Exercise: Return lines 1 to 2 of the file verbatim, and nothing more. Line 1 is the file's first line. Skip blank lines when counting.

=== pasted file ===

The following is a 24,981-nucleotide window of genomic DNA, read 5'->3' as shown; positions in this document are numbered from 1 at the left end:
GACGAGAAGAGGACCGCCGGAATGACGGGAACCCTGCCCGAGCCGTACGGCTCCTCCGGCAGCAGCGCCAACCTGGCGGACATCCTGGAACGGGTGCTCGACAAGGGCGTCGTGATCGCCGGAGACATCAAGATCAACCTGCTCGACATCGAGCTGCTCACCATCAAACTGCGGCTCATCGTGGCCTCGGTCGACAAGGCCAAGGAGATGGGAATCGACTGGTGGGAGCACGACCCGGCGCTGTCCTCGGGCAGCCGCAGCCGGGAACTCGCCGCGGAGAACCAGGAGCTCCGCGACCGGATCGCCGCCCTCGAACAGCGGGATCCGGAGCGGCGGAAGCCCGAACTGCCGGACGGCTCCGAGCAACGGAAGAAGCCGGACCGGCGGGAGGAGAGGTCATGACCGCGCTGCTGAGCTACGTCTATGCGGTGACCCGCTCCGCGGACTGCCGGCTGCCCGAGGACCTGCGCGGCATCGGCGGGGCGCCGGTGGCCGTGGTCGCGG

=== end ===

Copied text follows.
The following is a 24,981-nucleotide window of genomic DNA, read 5'->3' as shown; positions in this document are numbered from 1 at the left end:
GACGAGAAGAGGACCGCCGGAATGACGGGAACCCTGCCCGAGCCGTACGGCTCCTCCGGCAGCAGCGCCAACCTGGCGGACATCCTGGAACGGGTGCTCGACAAGGGCGTCGTGATCGCCGGAGACATCAAGATCAACCTGCTCGACATCGAGCTGCTCACCATCAAACTGCGGCTCATCGTGGCCTCGGTCGACAAGGCCAAGGAGATGGGAATCGACTGGTGGGAGCACGACCCGGCGCTGTCCTCGGGCAGCCGCAGCCGGGAACTCGCCGCGGAGAACCAGGAGCTCCGCGACCGGATCGCCGCCCTCGAACAGCGGGATCCGGAGCGGCGGAAGCCCGAACTGCCGGACGGCTCCGAGCAACGGAAGAAGCCGGACCGGCGGGAGGAGAGGTCATGACCGCGCTGCTGAGCTACGTCTATGCGGTGACCCGCTCCGCGGACTGCCGGCTGCCCGAGGACCTGCGCGGCATCGGCGGGGCGCCGGTGGCCGTGGTCGCGG